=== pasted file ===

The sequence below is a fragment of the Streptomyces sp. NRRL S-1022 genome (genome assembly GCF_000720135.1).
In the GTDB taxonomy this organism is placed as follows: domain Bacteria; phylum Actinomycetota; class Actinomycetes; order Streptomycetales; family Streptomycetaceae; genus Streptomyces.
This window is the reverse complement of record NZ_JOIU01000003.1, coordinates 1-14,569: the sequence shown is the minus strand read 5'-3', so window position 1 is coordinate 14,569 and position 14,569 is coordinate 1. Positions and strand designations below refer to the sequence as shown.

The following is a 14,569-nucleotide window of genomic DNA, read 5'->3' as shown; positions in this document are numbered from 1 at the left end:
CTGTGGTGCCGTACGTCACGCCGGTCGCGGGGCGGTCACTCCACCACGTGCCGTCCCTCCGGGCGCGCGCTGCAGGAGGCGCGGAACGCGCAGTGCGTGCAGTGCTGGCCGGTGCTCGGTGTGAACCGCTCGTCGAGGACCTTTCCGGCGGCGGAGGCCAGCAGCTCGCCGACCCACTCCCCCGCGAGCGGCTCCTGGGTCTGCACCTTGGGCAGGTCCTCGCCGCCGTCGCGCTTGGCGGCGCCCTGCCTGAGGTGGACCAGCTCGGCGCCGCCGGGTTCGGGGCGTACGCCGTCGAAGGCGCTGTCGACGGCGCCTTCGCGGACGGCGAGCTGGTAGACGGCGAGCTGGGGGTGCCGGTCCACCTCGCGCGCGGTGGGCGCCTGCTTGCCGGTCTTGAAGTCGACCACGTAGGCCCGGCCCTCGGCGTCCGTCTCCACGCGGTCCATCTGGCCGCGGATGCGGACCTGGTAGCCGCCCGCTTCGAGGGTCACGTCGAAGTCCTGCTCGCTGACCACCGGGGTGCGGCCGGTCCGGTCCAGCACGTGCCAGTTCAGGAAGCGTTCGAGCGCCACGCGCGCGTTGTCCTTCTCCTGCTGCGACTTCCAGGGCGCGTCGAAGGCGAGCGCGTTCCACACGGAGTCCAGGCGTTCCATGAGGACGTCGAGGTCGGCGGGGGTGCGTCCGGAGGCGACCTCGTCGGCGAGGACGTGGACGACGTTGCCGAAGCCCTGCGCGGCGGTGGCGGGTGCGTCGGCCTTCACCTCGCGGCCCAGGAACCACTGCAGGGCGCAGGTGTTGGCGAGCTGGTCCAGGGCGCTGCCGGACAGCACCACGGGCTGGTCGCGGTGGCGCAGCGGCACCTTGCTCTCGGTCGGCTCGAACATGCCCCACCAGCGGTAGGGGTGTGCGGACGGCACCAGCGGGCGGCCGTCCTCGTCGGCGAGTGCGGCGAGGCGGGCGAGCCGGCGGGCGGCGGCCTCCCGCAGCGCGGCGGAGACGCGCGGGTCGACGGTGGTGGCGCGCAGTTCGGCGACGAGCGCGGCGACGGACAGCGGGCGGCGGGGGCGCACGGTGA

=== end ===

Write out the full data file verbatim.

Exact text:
The sequence below is a fragment of the Streptomyces sp. NRRL S-1022 genome (genome assembly GCF_000720135.1).
In the GTDB taxonomy this organism is placed as follows: domain Bacteria; phylum Actinomycetota; class Actinomycetes; order Streptomycetales; family Streptomycetaceae; genus Streptomyces.
This window is the reverse complement of record NZ_JOIU01000003.1, coordinates 1-14,569: the sequence shown is the minus strand read 5'-3', so window position 1 is coordinate 14,569 and position 14,569 is coordinate 1. Positions and strand designations below refer to the sequence as shown.

The following is a 14,569-nucleotide window of genomic DNA, read 5'->3' as shown; positions in this document are numbered from 1 at the left end:
CTGTGGTGCCGTACGTCACGCCGGTCGCGGGGCGGTCACTCCACCACGTGCCGTCCCTCCGGGCGCGCGCTGCAGGAGGCGCGGAACGCGCAGTGCGTGCAGTGCTGGCCGGTGCTCGGTGTGAACCGCTCGTCGAGGACCTTTCCGGCGGCGGAGGCCAGCAGCTCGCCGACCCACTCCCCCGCGAGCGGCTCCTGGGTCTGCACCTTGGGCAGGTCCTCGCCGCCGTCGCGCTTGGCGGCGCCCTGCCTGAGGTGGACCAGCTCGGCGCCGCCGGGTTCGGGGCGTACGCCGTCGAAGGCGCTGTCGACGGCGCCTTCGCGGACGGCGAGCTGGTAGACGGCGAGCTGGGGGTGCCGGTCCACCTCGCGCGCGGTGGGCGCCTGCTTGCCGGTCTTGAAGTCGACCACGTAGGCCCGGCCCTCGGCGTCCGTCTCCACGCGGTCCATCTGGCCGCGGATGCGGACCTGGTAGCCGCCCGCTTCGAGGGTCACGTCGAAGTCCTGCTCGCTGACCACCGGGGTGCGGCCGGTCCGGTCCAGCACGTGCCAGTTCAGGAAGCGTTCGAGCGCCACGCGCGCGTTGTCCTTCTCCTGCTGCGACTTCCAGGGCGCGTCGAAGGCGAGCGCGTTCCACACGGAGTCCAGGCGTTCCATGAGGACGTCGAGGTCGGCGGGGGTGCGTCCGGAGGCGACCTCGTCGGCGAGGACGTGGACGACGTTGCCGAAGCCCTGCGCGGCGGTGGCGGGTGCGTCGGCCTTCACCTCGCGGCCCAGGAACCACTGCAGGGCGCAGGTGTTGGCGAGCTGGTCCAGGGCGCTGCCGGACAGCACCACGGGCTGGTCGCGGTGGCGCAGCGGCACCTTGCTCTCGGTCGGCTCGAACATGCCCCACCAGCGGTAGGGGTGTGCGGACGGCACCAGCGGGCGGCCGTCCTCGTCGGCGAGTGCGGCGAGGCGGGCGAGCCGGCGGGCGGCGGCCTCCCGCAGCGCGGCGGAGACGCGCGGGTCGACGGTGGTGGCGCGCAGTTCGGCGACGAGCGCGGCGACGGACAGCGGGCGGCGGGGGCGCACGGTGA